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Donna Perry: No Time for Timid Pension Reform in Providence

Thursday, April 26, 2012

 

As the clock ticks toward May 1st the city of Providence remains mired in multiple deficit resolution plans, pension system reform proposals, and scattered negotiations with both active worker unions and sets of retirees.

It is worrisome that as the clock ticks, the emerging details of the very latest pension reform offer coming from Mayor Taveras appears far more timid than his earlier assertions that only an aggressive reining in of the city’s runaway pension system will save the city from receivership. Further troubling is that his newest posture may serve to undermine a major pension reform blueprint for Providence unveiled just one week ago.

The reason the leading statewide citizen taxpayer advocate, the RI Statewide Coalition (RISC) got behind the pension reform ordinance plan released by a key City Council subcommittee is because it put forth a comprehensive, reasonable but major savings targeted plan that seems well prepared for court challenge. The newest proposal from Taveras, which seems to contradict key pieces of the subcommittee proposal, would water down the dominant COLA piece in the following way: he would leave COLA’s alone to the lowest pensioners, those with annual pensions of under $40,000; apply the Council’s recommendation to freeze COLA’s for a long duration to those whose pensions range between $40,000-$80,000 –and—for the windfall crowd, those whose compounded COLA-fueled pensions ($80,000 or more) far exceed any base salary most ever earned during their working years, the COLA would be outright eliminated.

But what some may see as the “Taveras cave in” piece of this seems to be his intent to disregard the Council subcommittee’s recommendation that no city pension can exceed a specific formula of one and half times the state’s median income. The Council is seeking, as part of its ordinance change plan, to cap pension benefits that would surely affect the $80,000 –plus elite. Though Taveras is favoring eliminating COLA’s for this segment of retirees, his newest proposal does not seem to address a critical cost saving, and many would argue, taxpayer justified idea to cap benefits to existing retirees.

Although the Mayor now may want it to appear that he is embracing a “meet me halfway” pension overhaul approach with the unions, it seems more like a weakened “I’ll walk three quarters of the way to you” strategy. Furthermore, it seems motivated by a mistaken belief that watered down pension reform proposals will keep the unions out of court, cooperative and seeking to be a “part of the solution”. The newest pieces of reactions from dominant city unions, especially police and firefighter union leaders, would seem to indicate it is highly unlikely such a scenario will play out.

Further complicating these newest revisions from the Mayor is his own just released budget blueprint. It seems a muddled approach to pare back the COLA suspension piece, and refrain from embracing base pension caps from the Council’s work, thereby scuttling the built-in savings projections that go with it, and then offer a budget plan that seems to be still accounting for those savings.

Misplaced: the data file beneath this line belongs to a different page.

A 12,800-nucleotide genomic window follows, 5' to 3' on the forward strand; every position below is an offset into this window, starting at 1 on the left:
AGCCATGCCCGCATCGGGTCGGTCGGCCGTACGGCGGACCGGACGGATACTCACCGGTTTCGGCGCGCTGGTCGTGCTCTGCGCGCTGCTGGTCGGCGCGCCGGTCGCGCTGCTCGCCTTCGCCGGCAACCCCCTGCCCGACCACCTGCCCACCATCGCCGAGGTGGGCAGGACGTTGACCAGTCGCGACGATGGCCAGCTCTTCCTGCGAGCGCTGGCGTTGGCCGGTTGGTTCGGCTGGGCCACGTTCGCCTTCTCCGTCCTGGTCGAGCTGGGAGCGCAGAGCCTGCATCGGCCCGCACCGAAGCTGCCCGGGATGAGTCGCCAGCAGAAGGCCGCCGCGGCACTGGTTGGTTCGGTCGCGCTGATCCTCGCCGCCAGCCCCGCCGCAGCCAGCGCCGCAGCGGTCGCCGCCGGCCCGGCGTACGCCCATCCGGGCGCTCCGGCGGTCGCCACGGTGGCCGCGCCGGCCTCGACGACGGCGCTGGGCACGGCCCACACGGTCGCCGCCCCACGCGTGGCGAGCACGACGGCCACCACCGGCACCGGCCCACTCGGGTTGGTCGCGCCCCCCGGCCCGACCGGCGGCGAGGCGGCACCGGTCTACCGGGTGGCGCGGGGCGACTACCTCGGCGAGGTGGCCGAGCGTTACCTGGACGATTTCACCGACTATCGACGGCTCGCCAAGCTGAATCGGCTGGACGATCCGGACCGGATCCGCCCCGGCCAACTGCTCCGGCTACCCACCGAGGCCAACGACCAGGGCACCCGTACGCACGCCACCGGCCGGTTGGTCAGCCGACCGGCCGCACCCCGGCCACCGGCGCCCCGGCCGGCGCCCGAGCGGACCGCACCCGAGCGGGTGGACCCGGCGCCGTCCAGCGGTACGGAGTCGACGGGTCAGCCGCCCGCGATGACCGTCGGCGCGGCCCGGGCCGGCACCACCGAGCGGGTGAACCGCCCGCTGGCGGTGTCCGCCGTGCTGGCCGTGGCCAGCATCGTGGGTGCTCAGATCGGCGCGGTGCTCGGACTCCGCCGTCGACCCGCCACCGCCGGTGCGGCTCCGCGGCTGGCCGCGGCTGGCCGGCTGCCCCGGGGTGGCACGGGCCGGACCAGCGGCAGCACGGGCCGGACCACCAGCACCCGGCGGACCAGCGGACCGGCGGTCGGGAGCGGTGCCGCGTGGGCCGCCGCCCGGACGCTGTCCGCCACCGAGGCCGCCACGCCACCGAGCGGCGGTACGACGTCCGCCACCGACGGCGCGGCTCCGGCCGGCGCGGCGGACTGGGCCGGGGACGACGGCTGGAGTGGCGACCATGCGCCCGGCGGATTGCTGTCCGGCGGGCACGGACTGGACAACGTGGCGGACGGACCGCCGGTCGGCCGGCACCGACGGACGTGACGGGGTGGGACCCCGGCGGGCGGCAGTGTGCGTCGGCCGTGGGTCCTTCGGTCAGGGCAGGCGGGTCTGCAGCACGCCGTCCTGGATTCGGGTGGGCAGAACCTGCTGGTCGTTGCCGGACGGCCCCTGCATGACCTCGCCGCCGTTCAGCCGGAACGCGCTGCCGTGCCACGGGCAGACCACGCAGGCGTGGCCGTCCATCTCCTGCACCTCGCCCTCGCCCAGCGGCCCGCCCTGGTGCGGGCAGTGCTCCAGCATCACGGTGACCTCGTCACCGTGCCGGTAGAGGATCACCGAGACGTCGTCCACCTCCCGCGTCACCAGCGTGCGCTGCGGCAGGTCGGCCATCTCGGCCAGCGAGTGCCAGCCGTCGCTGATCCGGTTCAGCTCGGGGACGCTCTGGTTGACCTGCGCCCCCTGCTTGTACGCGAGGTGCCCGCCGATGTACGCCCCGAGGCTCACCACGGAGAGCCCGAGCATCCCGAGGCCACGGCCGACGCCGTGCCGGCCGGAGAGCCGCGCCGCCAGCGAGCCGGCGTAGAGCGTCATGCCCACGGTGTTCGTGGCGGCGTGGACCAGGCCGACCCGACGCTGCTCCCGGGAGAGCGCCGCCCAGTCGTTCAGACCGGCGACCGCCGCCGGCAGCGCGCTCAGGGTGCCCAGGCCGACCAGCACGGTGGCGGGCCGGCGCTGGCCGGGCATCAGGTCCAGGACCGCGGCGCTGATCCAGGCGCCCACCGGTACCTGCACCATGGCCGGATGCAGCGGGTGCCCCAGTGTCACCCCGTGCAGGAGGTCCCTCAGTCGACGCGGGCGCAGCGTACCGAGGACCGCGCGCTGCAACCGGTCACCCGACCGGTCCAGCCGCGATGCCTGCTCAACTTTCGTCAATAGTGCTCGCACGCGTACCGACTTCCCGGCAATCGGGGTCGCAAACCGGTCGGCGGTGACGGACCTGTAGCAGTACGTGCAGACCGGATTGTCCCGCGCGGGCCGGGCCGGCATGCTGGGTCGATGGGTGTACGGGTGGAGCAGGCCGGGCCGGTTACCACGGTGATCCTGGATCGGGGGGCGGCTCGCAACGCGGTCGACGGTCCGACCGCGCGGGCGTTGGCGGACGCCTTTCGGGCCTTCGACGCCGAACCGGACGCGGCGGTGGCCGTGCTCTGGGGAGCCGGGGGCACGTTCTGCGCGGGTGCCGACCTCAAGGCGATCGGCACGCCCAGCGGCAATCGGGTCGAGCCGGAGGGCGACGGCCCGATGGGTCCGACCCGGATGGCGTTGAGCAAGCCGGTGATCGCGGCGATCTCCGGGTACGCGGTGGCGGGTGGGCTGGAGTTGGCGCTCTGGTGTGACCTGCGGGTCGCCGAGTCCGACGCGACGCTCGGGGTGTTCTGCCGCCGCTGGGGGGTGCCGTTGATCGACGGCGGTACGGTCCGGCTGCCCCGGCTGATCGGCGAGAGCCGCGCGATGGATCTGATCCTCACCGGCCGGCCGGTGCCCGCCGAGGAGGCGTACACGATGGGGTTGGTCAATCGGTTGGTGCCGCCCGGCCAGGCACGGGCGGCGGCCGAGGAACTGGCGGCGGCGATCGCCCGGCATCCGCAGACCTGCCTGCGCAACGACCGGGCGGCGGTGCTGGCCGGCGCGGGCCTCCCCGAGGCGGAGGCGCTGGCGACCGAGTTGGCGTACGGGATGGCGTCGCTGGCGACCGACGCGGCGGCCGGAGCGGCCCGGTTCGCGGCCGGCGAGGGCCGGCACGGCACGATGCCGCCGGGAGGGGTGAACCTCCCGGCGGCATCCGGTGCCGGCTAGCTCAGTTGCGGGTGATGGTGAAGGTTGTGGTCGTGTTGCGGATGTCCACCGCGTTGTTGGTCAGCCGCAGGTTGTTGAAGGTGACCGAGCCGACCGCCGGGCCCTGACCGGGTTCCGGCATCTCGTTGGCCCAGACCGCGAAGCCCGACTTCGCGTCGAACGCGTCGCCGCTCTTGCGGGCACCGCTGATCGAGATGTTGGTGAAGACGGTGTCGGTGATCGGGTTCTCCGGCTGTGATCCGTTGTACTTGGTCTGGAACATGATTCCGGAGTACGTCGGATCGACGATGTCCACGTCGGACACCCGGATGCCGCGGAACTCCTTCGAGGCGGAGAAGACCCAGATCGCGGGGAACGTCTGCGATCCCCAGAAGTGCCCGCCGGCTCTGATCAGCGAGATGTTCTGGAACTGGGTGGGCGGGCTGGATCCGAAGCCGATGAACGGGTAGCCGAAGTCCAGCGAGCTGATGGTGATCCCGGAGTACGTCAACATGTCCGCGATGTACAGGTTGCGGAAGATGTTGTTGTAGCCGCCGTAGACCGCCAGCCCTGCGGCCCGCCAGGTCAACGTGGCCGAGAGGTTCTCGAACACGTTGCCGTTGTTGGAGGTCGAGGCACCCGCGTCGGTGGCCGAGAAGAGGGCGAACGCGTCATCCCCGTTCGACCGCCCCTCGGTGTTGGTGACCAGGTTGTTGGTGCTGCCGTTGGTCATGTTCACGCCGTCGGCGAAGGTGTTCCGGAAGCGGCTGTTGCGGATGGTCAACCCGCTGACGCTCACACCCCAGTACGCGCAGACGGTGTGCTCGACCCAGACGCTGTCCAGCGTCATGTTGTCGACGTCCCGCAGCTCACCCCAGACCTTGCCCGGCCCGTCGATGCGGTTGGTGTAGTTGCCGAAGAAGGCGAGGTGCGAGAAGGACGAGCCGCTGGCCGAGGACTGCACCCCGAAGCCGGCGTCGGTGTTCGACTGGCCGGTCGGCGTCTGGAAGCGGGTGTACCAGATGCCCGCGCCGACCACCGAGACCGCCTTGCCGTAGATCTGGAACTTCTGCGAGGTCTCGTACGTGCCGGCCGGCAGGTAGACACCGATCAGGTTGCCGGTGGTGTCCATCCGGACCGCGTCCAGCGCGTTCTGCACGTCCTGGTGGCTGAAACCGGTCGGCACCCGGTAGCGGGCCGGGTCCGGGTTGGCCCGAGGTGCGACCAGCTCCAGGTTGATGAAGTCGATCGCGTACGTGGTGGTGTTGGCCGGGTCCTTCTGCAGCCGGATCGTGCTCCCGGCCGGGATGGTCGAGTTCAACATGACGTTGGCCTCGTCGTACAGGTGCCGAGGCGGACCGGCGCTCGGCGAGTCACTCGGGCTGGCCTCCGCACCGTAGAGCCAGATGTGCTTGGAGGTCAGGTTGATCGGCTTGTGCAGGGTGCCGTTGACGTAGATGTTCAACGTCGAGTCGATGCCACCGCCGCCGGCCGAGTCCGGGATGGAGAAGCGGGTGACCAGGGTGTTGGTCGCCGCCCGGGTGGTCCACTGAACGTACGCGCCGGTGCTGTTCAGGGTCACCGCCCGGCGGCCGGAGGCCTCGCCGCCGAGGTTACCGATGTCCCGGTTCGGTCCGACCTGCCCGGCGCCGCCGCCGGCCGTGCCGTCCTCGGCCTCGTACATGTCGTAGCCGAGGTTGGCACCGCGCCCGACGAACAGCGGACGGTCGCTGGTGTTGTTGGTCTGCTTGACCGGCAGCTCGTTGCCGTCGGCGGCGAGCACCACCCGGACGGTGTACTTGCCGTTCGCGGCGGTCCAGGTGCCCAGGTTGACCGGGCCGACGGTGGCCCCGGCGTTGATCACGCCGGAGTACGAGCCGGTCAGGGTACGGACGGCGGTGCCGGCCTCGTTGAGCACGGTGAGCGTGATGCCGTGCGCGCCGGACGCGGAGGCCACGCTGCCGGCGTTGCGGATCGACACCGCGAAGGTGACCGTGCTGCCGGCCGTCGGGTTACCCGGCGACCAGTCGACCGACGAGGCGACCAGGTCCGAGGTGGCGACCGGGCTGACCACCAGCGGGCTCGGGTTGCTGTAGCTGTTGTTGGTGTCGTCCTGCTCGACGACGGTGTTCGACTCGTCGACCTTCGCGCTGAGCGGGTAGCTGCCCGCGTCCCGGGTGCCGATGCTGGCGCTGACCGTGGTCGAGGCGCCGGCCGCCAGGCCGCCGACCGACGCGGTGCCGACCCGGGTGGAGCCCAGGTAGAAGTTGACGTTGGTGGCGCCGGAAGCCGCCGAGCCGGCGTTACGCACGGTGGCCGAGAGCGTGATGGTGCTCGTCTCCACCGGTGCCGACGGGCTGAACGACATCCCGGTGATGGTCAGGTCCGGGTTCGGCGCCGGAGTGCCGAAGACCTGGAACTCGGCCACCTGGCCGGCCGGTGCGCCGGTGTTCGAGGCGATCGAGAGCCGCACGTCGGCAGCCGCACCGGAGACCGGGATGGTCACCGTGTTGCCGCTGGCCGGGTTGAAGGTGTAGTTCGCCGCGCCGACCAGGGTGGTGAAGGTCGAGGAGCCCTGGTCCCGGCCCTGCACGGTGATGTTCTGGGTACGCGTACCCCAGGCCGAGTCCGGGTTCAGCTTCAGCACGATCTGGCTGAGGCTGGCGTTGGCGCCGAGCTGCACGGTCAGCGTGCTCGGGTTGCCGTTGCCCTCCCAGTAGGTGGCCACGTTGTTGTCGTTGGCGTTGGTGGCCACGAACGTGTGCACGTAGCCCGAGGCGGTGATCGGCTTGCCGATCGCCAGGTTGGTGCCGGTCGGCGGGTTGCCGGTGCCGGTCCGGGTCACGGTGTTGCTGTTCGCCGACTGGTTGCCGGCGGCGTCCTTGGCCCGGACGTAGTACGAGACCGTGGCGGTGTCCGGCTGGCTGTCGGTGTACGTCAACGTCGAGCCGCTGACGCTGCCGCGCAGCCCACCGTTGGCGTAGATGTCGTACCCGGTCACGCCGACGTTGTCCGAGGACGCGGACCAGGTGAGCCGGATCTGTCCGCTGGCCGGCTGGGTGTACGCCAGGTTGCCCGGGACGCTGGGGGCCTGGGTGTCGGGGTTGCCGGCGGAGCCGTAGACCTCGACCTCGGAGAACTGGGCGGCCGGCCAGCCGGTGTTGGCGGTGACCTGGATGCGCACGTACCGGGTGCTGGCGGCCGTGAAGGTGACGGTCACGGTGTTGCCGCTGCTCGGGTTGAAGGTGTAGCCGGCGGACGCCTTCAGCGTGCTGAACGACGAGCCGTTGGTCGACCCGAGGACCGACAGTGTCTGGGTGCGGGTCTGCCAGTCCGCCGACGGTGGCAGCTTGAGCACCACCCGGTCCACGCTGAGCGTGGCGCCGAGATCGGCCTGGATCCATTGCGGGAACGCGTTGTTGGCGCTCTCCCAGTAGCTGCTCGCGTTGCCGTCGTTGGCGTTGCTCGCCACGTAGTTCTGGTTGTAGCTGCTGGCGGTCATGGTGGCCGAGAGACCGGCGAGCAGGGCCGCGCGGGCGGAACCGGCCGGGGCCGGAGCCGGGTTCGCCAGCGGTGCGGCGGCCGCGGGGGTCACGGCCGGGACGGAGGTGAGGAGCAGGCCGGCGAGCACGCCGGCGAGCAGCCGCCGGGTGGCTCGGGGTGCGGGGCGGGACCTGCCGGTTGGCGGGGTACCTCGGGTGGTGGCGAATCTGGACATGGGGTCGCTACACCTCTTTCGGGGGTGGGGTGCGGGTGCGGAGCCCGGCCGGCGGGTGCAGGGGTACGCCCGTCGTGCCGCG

The secondary, though no less threatening retirement liability looming outside the door of the Mayor’s office is the retiree health care obligation, now pegged at $2.1 billion. The Council subcommittee report last week seeks mandatory 20% co-pays across the board for all individual retirees, spouses and families if there’s any hope of meeting that monstrous obligation. There’s no indication Taveras will backpedal on that key recommendation, however the courts will have the last say anyway. They have already handed Taveras and the city preliminary setbacks on retiree health care over the city’s intent to force all retirees into Medicare coverage and come off private plans at age 65, and the full trial goes into motion in May. 

It’s understandable that this very intelligent, ambitious and by all accounts generally very diligent Mayor is intent on smoothing over the rougher edges of needed retirement reductions if he believes such an approach will get him to the solution he needs, keep unions out of further court activity, and keep the city afloat. Yet his newest posture, which in all fairness, seems a departure from his generally direct tone of the past many months, seems to reflect what seasoned negotiators would characterize as the least effective: a growing timidity or even weakness.

The tough reality is that the bankruptcy wolf has been at the door of Providence for a while now and timid pension cutbacks and mixed signals won’t provide the strength needed to keep the beast from breaking it down.

Donna Perry is a Communications Consultant to RISC. (http://www.statewidecoalition.com)

 

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